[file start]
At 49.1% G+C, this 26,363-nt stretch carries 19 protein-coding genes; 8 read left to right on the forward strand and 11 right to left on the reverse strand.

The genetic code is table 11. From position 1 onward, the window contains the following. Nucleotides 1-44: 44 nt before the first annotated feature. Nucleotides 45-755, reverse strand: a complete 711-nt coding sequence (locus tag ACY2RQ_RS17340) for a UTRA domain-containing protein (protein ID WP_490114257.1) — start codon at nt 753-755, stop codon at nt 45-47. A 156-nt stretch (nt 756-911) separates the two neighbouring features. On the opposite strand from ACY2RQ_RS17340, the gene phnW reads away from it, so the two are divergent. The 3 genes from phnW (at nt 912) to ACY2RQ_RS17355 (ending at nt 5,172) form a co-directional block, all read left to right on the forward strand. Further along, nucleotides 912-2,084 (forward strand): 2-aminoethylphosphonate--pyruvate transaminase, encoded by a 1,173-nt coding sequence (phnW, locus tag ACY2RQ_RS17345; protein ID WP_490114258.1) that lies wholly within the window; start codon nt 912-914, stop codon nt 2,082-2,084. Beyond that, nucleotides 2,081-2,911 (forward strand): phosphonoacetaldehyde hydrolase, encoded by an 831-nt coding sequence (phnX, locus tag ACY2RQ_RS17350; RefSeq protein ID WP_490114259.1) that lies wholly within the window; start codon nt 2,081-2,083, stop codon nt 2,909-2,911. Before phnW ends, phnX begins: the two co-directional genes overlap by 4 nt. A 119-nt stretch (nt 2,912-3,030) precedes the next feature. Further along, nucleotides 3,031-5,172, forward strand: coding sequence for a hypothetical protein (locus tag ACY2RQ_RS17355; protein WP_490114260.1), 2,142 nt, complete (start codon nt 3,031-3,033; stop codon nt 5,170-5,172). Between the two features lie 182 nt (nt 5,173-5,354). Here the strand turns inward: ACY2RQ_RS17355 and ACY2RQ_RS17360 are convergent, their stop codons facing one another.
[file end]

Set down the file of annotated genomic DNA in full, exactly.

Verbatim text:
At 49.1% G+C, this 26,363-nt stretch carries 19 protein-coding genes; 8 read left to right on the forward strand and 11 right to left on the reverse strand.

The genetic code is table 11. From position 1 onward, the window contains the following. Nucleotides 1-44: 44 nt before the first annotated feature. Nucleotides 45-755, reverse strand: a complete 711-nt coding sequence (locus tag ACY2RQ_RS17340) for a UTRA domain-containing protein (protein ID WP_490114257.1) — start codon at nt 753-755, stop codon at nt 45-47. A 156-nt stretch (nt 756-911) separates the two neighbouring features. On the opposite strand from ACY2RQ_RS17340, the gene phnW reads away from it, so the two are divergent. The 3 genes from phnW (at nt 912) to ACY2RQ_RS17355 (ending at nt 5,172) form a co-directional block, all read left to right on the forward strand. Further along, nucleotides 912-2,084 (forward strand): 2-aminoethylphosphonate--pyruvate transaminase, encoded by a 1,173-nt coding sequence (phnW, locus tag ACY2RQ_RS17345; protein ID WP_490114258.1) that lies wholly within the window; start codon nt 912-914, stop codon nt 2,082-2,084. Beyond that, nucleotides 2,081-2,911 (forward strand): phosphonoacetaldehyde hydrolase, encoded by an 831-nt coding sequence (phnX, locus tag ACY2RQ_RS17350; RefSeq protein ID WP_490114259.1) that lies wholly within the window; start codon nt 2,081-2,083, stop codon nt 2,909-2,911. Before phnW ends, phnX begins: the two co-directional genes overlap by 4 nt. A 119-nt stretch (nt 2,912-3,030) precedes the next feature. Further along, nucleotides 3,031-5,172, forward strand: coding sequence for a hypothetical protein (locus tag ACY2RQ_RS17355; protein WP_490114260.1), 2,142 nt, complete (start codon nt 3,031-3,033; stop codon nt 5,170-5,172). Between the two features lie 182 nt (nt 5,173-5,354). Here the strand turns inward: ACY2RQ_RS17355 and ACY2RQ_RS17360 are convergent, their stop codons facing one another.